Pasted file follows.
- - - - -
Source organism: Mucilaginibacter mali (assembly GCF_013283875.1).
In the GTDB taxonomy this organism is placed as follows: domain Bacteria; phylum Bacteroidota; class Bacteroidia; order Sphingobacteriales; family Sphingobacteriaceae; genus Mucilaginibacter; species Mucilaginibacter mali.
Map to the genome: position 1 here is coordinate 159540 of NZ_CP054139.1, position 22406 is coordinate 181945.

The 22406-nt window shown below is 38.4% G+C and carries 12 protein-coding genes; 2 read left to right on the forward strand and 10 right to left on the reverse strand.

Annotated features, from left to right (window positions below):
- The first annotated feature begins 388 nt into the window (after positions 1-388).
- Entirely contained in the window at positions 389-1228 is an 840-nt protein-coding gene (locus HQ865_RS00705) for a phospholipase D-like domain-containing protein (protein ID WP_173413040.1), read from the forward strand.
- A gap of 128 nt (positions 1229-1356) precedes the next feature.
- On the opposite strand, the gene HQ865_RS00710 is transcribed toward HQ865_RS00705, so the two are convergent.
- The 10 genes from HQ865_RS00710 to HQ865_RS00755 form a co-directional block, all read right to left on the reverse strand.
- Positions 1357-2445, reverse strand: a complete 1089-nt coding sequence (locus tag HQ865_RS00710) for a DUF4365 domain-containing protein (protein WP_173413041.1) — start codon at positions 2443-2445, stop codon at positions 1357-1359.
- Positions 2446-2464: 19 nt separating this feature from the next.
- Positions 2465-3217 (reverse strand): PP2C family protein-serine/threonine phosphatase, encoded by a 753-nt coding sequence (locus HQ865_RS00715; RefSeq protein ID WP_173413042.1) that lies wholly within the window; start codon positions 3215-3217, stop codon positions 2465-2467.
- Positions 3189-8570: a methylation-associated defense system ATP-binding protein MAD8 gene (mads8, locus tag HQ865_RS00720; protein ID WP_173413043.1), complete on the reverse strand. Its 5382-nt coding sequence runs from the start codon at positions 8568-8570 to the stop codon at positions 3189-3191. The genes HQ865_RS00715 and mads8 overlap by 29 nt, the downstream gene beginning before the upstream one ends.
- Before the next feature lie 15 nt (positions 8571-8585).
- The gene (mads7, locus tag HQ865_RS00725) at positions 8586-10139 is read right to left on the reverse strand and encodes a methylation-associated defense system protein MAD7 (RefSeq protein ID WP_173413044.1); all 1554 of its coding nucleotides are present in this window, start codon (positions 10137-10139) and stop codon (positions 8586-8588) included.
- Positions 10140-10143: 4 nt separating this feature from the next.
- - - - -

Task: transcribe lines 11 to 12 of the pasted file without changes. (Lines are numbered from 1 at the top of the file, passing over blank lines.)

- Positions 1357-2445, reverse strand: a complete 1089-nt coding sequence (locus tag HQ865_RS00710) for a DUF4365 domain-containing protein (protein WP_173413041.1) — start codon at positions 2443-2445, stop codon at positions 1357-1359.
- Positions 2446-2464: 19 nt separating this feature from the next.